Empathy Milestones: How Your Child Becomes More Empathetic

Part 2: How does empathy develop? What are the steps to becoming empathetic?

Posted Nov 01, 2019

Glenn Beltz/Flickr
Source: Glenn Beltz/Flickr

Empathy is a complex and nuanced attribute, and it develops one step at a time, just like all other complex skills, from playing basketball to speaking a second language. It builds on several other of your child’s achievements and skills, including:

  1. Parental attachment. Your child needs to experience a secure, strong, loving relationship with you in order to develop empathy in all its complexity.
  2. Social referencing. By six months old (and sometimes sooner), your baby is actively paying attention to your reactions to other people, and gauging their own reactions accordingly. If your baby sees that you feel comfortable with someone, chances are good they’ll respond well to that person. If you’re apprehensive about a person or a new situation, your baby may show signs of fear or agitation.
  3. Theory of mind. As your child approaches their second birthday, they begin to realize that others have their own thoughts and feelings, and that these are sometimes different than theirs.
  4. Recognition of self as a separate person. At about the same time (between eighteen months and two years old), your toddler will recognize themself in a mirror, signaling that they understand themself as a person separate from you and others.
  5. Awareness of the connection between desires and emotions. By about three, your child can recognize the common desires and feelings that most people experience, and see how they are connected—with the disappointment of one’s wishes leading to sadness or anger, for example, or happiness resulting from a pleasant surprise.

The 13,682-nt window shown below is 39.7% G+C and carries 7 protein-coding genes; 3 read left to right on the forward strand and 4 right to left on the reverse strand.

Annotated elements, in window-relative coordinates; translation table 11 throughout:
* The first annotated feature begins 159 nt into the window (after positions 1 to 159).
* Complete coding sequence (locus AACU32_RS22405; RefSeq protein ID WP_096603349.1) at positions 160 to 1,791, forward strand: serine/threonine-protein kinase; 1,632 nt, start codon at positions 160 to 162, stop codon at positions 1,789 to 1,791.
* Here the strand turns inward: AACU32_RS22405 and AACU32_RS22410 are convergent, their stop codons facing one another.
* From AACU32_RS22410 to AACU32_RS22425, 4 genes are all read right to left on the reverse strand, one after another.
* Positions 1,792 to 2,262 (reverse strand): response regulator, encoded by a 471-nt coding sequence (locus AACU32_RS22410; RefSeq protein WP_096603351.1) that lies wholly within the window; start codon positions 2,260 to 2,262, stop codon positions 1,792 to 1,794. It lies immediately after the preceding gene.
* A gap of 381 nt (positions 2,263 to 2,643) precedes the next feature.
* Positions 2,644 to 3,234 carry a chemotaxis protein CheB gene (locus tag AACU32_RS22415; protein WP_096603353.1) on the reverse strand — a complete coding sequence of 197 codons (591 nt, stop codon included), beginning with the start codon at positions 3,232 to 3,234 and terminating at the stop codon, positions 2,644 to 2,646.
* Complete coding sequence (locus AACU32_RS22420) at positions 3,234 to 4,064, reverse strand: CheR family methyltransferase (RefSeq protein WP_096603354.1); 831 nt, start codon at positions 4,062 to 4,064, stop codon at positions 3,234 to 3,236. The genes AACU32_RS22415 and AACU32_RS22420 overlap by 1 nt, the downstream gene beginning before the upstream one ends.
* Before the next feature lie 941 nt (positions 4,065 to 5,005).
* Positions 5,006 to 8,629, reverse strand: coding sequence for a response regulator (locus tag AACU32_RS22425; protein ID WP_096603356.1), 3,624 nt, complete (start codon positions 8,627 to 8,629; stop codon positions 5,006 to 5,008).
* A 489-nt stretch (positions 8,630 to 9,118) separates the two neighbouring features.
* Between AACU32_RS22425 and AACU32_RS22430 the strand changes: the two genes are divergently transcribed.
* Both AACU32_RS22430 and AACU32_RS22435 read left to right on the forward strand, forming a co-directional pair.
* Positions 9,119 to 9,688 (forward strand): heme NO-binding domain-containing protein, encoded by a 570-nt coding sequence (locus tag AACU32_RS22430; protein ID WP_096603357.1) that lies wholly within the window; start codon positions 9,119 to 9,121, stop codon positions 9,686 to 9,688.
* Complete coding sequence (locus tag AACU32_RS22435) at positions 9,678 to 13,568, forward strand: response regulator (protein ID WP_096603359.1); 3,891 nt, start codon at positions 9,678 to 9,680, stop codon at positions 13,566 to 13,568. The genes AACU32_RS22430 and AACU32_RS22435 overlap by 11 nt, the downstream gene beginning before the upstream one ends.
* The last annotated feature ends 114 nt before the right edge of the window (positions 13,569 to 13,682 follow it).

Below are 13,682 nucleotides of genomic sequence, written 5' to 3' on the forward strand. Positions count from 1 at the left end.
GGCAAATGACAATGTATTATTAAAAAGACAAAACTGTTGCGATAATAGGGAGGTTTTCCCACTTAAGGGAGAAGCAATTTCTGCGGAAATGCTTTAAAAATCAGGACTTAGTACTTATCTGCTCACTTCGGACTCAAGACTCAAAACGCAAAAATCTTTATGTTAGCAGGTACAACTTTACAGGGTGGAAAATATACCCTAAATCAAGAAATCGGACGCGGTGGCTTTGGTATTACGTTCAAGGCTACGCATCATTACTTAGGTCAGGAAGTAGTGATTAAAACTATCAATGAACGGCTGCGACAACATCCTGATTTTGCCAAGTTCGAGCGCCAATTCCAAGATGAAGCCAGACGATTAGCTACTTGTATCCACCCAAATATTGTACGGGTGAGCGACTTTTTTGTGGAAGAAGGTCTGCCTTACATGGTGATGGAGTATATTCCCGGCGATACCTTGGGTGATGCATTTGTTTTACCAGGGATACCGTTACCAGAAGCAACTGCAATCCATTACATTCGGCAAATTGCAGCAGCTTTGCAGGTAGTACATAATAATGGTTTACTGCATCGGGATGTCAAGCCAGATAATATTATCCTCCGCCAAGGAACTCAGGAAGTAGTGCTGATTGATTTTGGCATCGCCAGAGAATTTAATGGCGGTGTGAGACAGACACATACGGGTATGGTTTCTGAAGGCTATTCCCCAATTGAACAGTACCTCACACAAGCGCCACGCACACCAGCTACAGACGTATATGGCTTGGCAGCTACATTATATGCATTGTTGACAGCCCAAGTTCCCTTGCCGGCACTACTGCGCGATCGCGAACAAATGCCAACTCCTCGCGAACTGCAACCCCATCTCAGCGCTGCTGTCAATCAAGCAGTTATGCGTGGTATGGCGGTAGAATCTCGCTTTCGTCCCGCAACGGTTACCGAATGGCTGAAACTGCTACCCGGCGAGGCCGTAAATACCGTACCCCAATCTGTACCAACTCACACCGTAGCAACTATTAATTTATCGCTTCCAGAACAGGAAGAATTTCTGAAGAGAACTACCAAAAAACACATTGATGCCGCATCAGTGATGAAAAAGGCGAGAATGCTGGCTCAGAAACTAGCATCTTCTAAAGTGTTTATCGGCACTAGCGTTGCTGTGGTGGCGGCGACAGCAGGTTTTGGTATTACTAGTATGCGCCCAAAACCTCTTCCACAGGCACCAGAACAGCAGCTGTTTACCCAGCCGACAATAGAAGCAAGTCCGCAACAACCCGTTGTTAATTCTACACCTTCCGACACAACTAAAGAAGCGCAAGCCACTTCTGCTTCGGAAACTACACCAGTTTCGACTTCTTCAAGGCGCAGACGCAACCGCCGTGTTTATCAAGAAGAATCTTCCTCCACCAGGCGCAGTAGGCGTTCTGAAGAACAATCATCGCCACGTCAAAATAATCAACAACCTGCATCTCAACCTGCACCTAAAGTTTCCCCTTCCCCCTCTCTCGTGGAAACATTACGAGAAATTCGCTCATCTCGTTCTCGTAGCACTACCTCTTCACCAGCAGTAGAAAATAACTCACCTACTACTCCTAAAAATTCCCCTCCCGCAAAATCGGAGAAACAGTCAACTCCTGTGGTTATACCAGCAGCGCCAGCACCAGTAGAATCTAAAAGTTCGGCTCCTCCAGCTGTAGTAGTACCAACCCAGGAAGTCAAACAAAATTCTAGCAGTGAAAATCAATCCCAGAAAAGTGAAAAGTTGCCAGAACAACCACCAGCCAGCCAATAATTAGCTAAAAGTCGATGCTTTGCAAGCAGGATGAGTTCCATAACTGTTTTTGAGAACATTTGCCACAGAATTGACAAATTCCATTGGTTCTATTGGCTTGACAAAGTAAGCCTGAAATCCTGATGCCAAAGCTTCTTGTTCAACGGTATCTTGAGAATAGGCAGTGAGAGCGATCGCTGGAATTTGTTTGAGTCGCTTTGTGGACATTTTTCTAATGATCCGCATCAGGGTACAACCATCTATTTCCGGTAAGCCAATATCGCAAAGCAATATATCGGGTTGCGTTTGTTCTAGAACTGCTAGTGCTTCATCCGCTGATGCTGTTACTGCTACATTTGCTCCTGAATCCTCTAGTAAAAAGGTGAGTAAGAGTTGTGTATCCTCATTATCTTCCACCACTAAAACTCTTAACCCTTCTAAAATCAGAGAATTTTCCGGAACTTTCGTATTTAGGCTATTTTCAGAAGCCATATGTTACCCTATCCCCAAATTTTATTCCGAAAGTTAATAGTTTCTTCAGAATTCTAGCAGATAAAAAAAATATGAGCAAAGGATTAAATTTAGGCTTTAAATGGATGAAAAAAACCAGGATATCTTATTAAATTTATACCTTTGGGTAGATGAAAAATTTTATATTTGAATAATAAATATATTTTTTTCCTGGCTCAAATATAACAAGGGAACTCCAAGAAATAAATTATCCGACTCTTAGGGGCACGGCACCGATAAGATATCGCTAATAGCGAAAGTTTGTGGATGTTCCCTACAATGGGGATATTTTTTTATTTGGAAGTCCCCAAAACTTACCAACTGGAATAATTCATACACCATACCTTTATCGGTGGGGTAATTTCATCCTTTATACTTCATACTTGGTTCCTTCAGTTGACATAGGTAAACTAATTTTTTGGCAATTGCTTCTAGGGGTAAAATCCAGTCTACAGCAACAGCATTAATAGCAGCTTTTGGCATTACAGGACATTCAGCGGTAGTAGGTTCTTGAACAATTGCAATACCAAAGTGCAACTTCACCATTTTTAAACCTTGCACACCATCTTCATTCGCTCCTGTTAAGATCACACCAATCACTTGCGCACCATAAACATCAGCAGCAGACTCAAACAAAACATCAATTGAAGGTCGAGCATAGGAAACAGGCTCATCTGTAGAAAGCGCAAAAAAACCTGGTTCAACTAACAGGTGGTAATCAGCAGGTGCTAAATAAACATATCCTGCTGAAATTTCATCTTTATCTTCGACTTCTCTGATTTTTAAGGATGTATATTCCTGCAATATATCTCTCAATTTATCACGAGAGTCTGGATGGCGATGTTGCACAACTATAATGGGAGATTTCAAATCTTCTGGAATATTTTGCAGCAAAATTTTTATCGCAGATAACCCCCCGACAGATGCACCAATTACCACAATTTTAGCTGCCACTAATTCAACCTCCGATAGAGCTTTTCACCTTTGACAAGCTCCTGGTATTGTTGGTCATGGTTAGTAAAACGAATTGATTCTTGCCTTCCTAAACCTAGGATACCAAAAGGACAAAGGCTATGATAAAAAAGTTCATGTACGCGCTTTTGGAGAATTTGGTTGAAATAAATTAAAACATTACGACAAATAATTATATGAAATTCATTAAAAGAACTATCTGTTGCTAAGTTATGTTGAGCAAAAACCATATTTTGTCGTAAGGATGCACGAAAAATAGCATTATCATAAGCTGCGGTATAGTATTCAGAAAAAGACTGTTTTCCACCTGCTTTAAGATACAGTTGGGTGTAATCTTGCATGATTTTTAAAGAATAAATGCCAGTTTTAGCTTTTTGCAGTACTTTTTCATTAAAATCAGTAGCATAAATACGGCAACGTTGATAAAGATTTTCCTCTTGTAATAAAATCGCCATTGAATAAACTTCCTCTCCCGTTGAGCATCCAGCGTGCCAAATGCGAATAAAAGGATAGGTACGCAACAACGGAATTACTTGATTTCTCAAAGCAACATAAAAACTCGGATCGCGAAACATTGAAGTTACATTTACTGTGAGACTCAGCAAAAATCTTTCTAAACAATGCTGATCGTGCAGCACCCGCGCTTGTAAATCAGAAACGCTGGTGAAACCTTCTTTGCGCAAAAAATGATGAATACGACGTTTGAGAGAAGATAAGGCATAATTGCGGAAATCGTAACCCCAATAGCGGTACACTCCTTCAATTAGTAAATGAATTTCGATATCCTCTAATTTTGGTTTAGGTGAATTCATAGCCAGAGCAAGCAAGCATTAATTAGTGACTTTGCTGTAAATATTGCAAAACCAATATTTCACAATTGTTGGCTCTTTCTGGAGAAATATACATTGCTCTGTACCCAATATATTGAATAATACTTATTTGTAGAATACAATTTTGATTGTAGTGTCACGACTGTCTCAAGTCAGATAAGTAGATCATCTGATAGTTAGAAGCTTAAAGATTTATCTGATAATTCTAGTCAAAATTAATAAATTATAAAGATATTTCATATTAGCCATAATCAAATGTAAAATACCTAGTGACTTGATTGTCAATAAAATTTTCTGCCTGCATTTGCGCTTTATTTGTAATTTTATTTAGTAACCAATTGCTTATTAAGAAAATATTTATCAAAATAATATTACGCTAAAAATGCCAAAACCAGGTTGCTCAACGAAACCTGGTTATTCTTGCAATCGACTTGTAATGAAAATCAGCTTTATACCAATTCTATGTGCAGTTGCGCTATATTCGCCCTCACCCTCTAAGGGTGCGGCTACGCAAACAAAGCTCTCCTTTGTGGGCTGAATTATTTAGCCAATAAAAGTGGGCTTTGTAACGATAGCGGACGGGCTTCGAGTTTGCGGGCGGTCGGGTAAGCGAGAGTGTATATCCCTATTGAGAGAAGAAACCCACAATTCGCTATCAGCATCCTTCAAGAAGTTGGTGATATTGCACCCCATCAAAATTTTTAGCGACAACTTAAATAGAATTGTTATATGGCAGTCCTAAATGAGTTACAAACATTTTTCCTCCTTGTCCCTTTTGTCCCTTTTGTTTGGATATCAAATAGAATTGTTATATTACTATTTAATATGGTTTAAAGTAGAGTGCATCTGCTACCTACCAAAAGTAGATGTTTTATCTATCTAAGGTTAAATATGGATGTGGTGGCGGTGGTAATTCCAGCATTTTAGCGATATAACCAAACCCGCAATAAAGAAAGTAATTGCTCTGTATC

6. Ability to take another’s perspective. By the age of four, your child can learn to see a situation from another person's perspective. They can look at a particular situation (such as watching a classmate saying goodbye to a parent) and imagine how they—and therefore their friend—might feel in that moment.
  7. Imagination of what another person needs. During your child’s fifth year, they can learn to imagine what response might be appropriate and comforting, such as offering a sad friend a favorite toy or invitation to a game.
  8. Emotional sharing. Most emotionally healthy five-year-olds like to talk about their feelings, in some depth. This can be used to build a bridge to their emerging understanding of the feelings of others.
  9. Cue-reading. Your five- and six-year-old is ready to learn how to read social cues about other people’s thoughts and feelings, through paying close attention not only to their words, but also their actions, gestures, and facial expressions.
  10. Seeing oneself as a member of a community. Starting at about five, your child is ready to see themself as a valuable member of a group. By modeling and encouraging empathy, you are helping them learn how to become a compassionate member of a caring community at home, at school, and elsewhere.

Empathy isn’t steady or predictable in its development across time, or even within individuals. A young child may show deep compassion for other children, being the first to see when a classmate is emotionally needy, for example, and soothing them effectively—but then going home and laughing when a young sibling has a bad fall. Knowing how to handle big feelings and reliably translating observations of others into empathetic behaviour requires maturity and practice, practice, practice.

In Part 1 of this series, "Empathy: Where Kindness, Compassion, and Happiness Begin," I discuss the complexities of empathy, including distinguishing among cognitive, emotional, and compassionate forms of empathy. 

In Part 3 of the series, "What Can You Do to Nurture Your Child’s Empathy?" I address the practical implications for parents: What can you do to support your child in becoming more empathetic?

See Also

How Children Develop Empathy,” by Erin Walsh and David Walsh